Senate Minority Leader Mitch McConnell (R-Ky.) is taking heavy fire from Democrats for comments he made during a private strategy conference hosted by billionaires Charles and David Koch, outlining his strategy to oppose Democratic pet proposals if Republicans take the Senate.
But McConnell’s campaign stood by his remarks, noting his opposition to such proposals is nothing new and highlighting a portion of his comments in which he pledges to go after the Environmental Protection Agency as evidence of his commitment to fighting for Kentucky’s coal industry.
The comments went public late Tuesday night, when progressive magazine The Nation published a recording it had obtained of McConnell’s session at the June conference of conservative lawmakers, donors and strategists.
In the recording, McConnell gives an early outline of his strategy to attach policy riders to spending bills if he controls the Senate, which was decried by Democrats as an effective threat to shut down the government when he made similar comments in a recent interview.
“We’re going to go after them on healthcare, on financial services, on the Environmental Protection Agency, across the board,” McConnell says in the recording.
He also declares, “We’re not going to be debating all these gosh-darn proposals,” like raising the minimum wage, which he says will “cost the country 500,000 new jobs;” extending unemployment — “that’s a great message for retirees,” McConnell remarks sarcastically; or “the student loan package the other day — that’s just going to make things worse.”
McConnell adds: “These people believe in all the wrong things.”
He does, however, heap praise on the Supreme Court’s decision in the Citizens United case, which opened the door to unlimited political spending by corporations.
McConnell has long been an advocate for fewer restrictions on campaign spending, and in the recording says Americans “now have, I think, the most free and open system we’ve had in modern times.”
National Democratic groups and McConnell’s Democratic opponent, Alison Lundergan Grimes, immediately pounced on the recording.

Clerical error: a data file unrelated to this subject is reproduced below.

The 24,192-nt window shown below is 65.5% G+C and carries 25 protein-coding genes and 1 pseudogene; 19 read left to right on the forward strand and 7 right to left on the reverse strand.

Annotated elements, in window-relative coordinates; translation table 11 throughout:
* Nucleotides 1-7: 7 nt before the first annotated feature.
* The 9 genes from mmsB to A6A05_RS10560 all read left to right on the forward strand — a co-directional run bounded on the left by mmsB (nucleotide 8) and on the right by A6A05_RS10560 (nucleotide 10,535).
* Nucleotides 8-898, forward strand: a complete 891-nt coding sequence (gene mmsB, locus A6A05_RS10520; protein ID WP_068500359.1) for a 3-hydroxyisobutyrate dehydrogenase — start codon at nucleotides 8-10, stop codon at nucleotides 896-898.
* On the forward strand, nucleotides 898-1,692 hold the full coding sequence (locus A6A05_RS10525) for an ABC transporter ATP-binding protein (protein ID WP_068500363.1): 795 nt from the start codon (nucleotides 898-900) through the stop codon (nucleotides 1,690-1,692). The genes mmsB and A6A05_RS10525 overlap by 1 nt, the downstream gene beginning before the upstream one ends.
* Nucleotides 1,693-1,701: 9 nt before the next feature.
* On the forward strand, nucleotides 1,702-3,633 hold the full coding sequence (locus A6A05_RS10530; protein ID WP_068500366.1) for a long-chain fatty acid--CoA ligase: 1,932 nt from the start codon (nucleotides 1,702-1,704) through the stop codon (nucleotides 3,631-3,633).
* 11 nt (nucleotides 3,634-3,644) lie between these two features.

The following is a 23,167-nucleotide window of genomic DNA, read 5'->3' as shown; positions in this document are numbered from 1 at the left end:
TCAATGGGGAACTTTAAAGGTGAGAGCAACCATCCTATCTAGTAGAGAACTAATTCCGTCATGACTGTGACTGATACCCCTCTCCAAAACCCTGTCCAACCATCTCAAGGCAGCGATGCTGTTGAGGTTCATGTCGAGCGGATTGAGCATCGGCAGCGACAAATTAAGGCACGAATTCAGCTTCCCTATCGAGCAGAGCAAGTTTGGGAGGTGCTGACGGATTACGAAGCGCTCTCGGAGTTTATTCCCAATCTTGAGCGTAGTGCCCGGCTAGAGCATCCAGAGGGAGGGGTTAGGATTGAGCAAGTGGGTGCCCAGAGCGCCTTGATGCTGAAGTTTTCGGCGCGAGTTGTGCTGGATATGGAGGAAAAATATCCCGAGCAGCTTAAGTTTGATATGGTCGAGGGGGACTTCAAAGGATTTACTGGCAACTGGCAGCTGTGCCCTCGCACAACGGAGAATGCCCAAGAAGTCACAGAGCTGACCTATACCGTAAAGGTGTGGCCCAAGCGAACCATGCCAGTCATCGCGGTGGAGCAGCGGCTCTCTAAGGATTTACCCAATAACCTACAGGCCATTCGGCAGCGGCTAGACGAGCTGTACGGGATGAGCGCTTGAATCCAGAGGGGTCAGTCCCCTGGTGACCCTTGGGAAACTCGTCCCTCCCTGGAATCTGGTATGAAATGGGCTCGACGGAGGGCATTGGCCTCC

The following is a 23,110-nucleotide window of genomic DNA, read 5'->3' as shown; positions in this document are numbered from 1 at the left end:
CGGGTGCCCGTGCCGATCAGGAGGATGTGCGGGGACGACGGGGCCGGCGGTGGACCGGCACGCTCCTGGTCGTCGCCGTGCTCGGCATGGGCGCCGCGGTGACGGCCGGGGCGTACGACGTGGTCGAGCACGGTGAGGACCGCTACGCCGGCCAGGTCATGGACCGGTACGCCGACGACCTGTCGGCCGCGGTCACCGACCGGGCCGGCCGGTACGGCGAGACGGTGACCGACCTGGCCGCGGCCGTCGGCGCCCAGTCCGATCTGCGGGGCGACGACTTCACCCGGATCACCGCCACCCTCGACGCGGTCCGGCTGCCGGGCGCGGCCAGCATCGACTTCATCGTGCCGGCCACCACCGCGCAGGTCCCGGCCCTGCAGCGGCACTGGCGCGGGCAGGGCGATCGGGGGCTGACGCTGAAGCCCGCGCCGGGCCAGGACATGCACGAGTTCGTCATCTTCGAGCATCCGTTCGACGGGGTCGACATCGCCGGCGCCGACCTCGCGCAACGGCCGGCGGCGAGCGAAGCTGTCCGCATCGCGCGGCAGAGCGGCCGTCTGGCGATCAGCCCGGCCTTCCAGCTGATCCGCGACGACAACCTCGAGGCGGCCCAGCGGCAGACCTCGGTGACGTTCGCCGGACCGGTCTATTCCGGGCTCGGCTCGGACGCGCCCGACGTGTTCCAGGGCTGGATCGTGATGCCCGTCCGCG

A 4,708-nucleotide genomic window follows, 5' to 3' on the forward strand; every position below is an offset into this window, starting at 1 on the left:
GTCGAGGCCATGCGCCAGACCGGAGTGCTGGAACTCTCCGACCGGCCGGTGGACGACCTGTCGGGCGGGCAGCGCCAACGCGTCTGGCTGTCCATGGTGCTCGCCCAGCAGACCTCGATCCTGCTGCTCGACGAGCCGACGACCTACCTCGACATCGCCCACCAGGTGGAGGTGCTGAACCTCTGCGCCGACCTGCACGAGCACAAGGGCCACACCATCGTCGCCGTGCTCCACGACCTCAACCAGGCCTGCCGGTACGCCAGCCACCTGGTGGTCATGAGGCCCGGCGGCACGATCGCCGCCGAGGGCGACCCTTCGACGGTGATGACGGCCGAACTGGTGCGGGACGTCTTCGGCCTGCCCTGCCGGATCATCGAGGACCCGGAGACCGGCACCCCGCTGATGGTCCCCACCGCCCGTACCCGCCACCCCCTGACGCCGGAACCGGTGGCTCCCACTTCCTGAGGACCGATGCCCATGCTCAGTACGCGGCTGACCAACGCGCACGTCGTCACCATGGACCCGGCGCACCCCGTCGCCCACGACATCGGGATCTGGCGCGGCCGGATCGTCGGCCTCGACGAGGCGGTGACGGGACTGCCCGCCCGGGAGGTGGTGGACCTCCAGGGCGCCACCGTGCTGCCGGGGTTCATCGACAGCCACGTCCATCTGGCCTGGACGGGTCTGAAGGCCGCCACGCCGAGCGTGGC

Grimes’s campaign characterized his remarks as his “plans to hurt Kentucky families and pander to millionaires and billionaires.”
“On issues like raising the minimum wage, extending unemployment insurance and helping Kentuckians with college affordability, McConnell promised his party’s rich backers that he stands with them, no matter the cost to Kentuckians and this nation,” the Grimes campaign said in a release.
Logsdon called McConnell's comments “shocking.”
“His pandering to wealthy out-of-state backers to help his party gain power at the expense of hardworking Kentuckians is staggering and beyond deplorable,” Logsdon added.
The Democratic Senatorial Campaign Committee also seized on the comments, along with a handful of national progressive groups, including EMILY’s List, the group backing female Democratic candidates; Democracy for America and Every Voice, a group opposing big money in politics.
Democrats feel the remarks underscore the main case they’ve been building against McConnell — that he’s out of touch with average Kentuckians and only interested in his own gain.
His opposition to proposals like raising the minimum wage and student loan reform are no secret, and Democrats have made them a central focus of attacks on McConnell. But the recording casts his opposition in stark and somewhat inelegant terms.
But McConnell’s campaign stood by the comments, and his campaign spokeswoman Allison Moore pointed back to a recording of Grimes at a recent fundraiser, where she made no mention of Kentucky’s coal industry.
“In contrast to Alison Lundergan Grimes' failure to defend Kentucky coal from the EPA behind closed doors with Obama donors, Senator McConnell fights for Kentucky wherever he goes,” Moore said. “Earlier this summer Grimes failed to utter a word of support after promising Kentuckians she would defend Kentucky coal at a Harry Reid fundraiser and lord knows what she said to Tom Steyer and anti-coal billionaires when she attended their conference in Chicago.”